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Federal Judge Considers Dismissing New Hampshire “Divisive Concepts” Lawsuit

— September 15, 2022

The lawsuit contends that a New Hampshire law forbidding educators from speaking about “divisive” concepts relating to social inequality is overly ambiguous.

A federal judge is considering a motion from New Hampshire to dismiss a lawsuit over its so-called “divisive concepts” statute, which bars state educators from teaching that a person in one protected class is inherently superior to another.

According to The Associated Press, Judge Paul Barbadoro said that he would assess the motion and make a decision within 60 to 90 days.

The A.P. reports that two organizations had initially filed challenges against the Granite State’s anti-discrimination law: one brought by the National Education Association-New Hampshire, and another by two diversity, equity, and inclusion school administrators.

The two lawsuits have since been consolidated into a single complaint.

Collectively, educators claim that the language of the so-called “divisive concepts” law, which includes a “Prohibition on Teaching Discrimination,” is overly ambiguous, making it difficult for teachers to know what they are and are not allowed to say in the classroom.

The New Hampshire State Capitol Building in Concord. Image via Wikimedia Commons/user:AlexiusHoratius. (CCA-BY-3.0 Unported). (source link:

The Associated Press notes that the “Prohibition on Teaching Discrimination” prohibits teaching children that any race or protected class is inherently inferior, racist, sexist, or oppressive.

The similar “Right to Freedom from Discrimination in Public Workplaces and Education” prohibits training sessions or programs that teach that an identified protected class possess “natural biological, or innate characteristics as opposed to apparent or accidental characteristics” that make them inferior, racist, sexist, or oppressive.

The “divisive concepts” statute allows districts to take disciplinary actions against educators who violate the law and its prohibitions.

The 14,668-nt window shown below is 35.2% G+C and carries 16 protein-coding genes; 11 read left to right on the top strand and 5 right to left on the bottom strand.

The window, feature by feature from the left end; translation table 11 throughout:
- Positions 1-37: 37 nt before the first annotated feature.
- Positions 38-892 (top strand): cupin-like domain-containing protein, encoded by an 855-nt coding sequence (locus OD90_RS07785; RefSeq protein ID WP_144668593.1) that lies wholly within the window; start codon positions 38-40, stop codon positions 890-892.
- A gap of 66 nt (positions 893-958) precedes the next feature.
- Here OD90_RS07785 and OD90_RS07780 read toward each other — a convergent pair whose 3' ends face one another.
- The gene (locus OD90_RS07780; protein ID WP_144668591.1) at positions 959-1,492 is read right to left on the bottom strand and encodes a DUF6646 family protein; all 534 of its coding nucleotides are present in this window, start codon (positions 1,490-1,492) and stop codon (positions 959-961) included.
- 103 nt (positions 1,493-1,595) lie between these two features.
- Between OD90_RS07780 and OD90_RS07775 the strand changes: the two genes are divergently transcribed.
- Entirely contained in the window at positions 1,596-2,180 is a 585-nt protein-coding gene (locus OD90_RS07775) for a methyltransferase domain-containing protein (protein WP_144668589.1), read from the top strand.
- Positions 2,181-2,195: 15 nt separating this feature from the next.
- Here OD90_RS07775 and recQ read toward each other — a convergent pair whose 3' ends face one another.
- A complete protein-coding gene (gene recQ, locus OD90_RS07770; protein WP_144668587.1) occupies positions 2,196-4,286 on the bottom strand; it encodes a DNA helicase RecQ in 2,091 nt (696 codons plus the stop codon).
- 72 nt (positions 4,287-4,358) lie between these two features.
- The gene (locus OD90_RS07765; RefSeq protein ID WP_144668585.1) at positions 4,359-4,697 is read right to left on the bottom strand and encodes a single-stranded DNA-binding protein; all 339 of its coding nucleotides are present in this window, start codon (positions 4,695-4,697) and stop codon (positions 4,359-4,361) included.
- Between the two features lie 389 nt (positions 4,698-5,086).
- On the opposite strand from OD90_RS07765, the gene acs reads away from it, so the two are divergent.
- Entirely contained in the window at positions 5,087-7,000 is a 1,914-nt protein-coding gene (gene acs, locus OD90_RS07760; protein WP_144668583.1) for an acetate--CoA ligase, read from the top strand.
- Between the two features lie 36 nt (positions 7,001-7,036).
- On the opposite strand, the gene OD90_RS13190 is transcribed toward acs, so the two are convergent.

“This law has created fear among teachers who are not actually violating any New Hampshire law but fear they could be targeted without evidence by people with a political agenda,” American Federation of Educators-New Hampshire President Deb Howes said in December. “Educators are terrified of losing their teaching license over simply trying to teach.”

New Hampshire, adds U.S. News, is one of several Republican-controlled states that has passed laws restricting how educators can teach or talk about racism, sexism, discrimination, and other topics related to societal inequality.

The state’s “divisive concepts” law prohibits educators from informing students even about “unconscious biases” that could affect their interactions with others.

Additionally, the statute forbids teachers and school administrators from hosting employee workshops that deal with such issues.

The law’s language, adds the News, parallels an executive order that was signed into effect by former President Donald Trump but that has since been scrapped by the Biden administration.

The law allows state residents to report suspected violations online. If teachers are found in violation of the rule, they could be subject to disciplinary action up to and including termination.


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